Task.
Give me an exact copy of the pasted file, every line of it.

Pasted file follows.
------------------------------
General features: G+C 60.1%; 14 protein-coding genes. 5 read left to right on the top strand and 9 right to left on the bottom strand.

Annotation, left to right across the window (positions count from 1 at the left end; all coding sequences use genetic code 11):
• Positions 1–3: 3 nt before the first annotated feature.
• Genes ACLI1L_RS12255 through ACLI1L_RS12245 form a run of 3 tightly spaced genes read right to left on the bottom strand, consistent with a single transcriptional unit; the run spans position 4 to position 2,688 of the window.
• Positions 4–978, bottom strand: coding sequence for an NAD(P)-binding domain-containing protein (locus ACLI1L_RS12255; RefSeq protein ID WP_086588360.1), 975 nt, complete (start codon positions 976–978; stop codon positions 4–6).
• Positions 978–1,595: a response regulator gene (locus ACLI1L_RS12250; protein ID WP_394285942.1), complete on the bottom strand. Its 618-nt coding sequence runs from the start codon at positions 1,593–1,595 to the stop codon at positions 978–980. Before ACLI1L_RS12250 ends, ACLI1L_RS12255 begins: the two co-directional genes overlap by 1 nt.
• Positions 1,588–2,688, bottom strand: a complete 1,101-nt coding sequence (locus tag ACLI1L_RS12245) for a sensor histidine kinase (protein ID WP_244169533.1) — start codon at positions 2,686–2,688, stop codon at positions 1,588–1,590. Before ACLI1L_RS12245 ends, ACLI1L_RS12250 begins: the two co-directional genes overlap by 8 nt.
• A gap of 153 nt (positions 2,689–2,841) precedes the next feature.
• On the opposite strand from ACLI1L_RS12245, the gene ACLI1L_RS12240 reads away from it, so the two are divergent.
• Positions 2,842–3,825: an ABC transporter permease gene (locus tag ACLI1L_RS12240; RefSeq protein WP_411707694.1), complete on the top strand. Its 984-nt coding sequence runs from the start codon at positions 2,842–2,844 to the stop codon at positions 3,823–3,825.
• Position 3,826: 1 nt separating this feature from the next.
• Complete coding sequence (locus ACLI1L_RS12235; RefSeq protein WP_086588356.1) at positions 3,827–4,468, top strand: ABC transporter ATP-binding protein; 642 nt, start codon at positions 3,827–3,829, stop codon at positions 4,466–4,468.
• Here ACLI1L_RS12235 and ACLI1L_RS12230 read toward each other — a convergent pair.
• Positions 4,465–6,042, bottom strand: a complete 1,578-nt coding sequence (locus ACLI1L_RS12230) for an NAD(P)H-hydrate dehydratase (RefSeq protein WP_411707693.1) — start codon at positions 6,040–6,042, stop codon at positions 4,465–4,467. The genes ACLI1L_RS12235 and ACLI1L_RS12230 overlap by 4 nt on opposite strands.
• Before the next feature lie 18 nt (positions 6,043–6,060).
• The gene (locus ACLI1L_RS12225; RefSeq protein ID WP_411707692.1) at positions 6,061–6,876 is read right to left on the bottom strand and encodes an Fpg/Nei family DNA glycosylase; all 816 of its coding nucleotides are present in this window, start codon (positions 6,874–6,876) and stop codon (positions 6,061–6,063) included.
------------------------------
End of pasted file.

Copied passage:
General features: G+C 60.1%; 14 protein-coding genes. 5 read left to right on the top strand and 9 right to left on the bottom strand.

Annotation, left to right across the window (positions count from 1 at the left end; all coding sequences use genetic code 11):
• Positions 1–3: 3 nt before the first annotated feature.
• Genes ACLI1L_RS12255 through ACLI1L_RS12245 form a run of 3 tightly spaced genes read right to left on the bottom strand, consistent with a single transcriptional unit; the run spans position 4 to position 2,688 of the window.
• Positions 4–978, bottom strand: coding sequence for an NAD(P)-binding domain-containing protein (locus ACLI1L_RS12255; RefSeq protein ID WP_086588360.1), 975 nt, complete (start codon positions 976–978; stop codon positions 4–6).
• Positions 978–1,595: a response regulator gene (locus ACLI1L_RS12250; protein ID WP_394285942.1), complete on the bottom strand. Its 618-nt coding sequence runs from the start codon at positions 1,593–1,595 to the stop codon at positions 978–980. Before ACLI1L_RS12250 ends, ACLI1L_RS12255 begins: the two co-directional genes overlap by 1 nt.
• Positions 1,588–2,688, bottom strand: a complete 1,101-nt coding sequence (locus tag ACLI1L_RS12245) for a sensor histidine kinase (protein ID WP_244169533.1) — start codon at positions 2,686–2,688, stop codon at positions 1,588–1,590. Before ACLI1L_RS12245 ends, ACLI1L_RS12250 begins: the two co-directional genes overlap by 8 nt.
• A gap of 153 nt (positions 2,689–2,841) precedes the next feature.
• On the opposite strand from ACLI1L_RS12245, the gene ACLI1L_RS12240 reads away from it, so the two are divergent.
• Positions 2,842–3,825: an ABC transporter permease gene (locus tag ACLI1L_RS12240; RefSeq protein WP_411707694.1), complete on the top strand. Its 984-nt coding sequence runs from the start codon at positions 2,842–2,844 to the stop codon at positions 3,823–3,825.
• Position 3,826: 1 nt separating this feature from the next.
• Complete coding sequence (locus ACLI1L_RS12235; RefSeq protein WP_086588356.1) at positions 3,827–4,468, top strand: ABC transporter ATP-binding protein; 642 nt, start codon at positions 3,827–3,829, stop codon at positions 4,466–4,468.
• Here ACLI1L_RS12235 and ACLI1L_RS12230 read toward each other — a convergent pair.
• Positions 4,465–6,042, bottom strand: a complete 1,578-nt coding sequence (locus ACLI1L_RS12230) for an NAD(P)H-hydrate dehydratase (RefSeq protein WP_411707693.1) — start codon at positions 6,040–6,042, stop codon at positions 4,465–4,467. The genes ACLI1L_RS12235 and ACLI1L_RS12230 overlap by 4 nt on opposite strands.
• Before the next feature lie 18 nt (positions 6,043–6,060).
• The gene (locus ACLI1L_RS12225; RefSeq protein ID WP_411707692.1) at positions 6,061–6,876 is read right to left on the bottom strand and encodes an Fpg/Nei family DNA glycosylase; all 816 of its coding nucleotides are present in this window, start codon (positions 6,874–6,876) and stop codon (positions 6,061–6,063) included.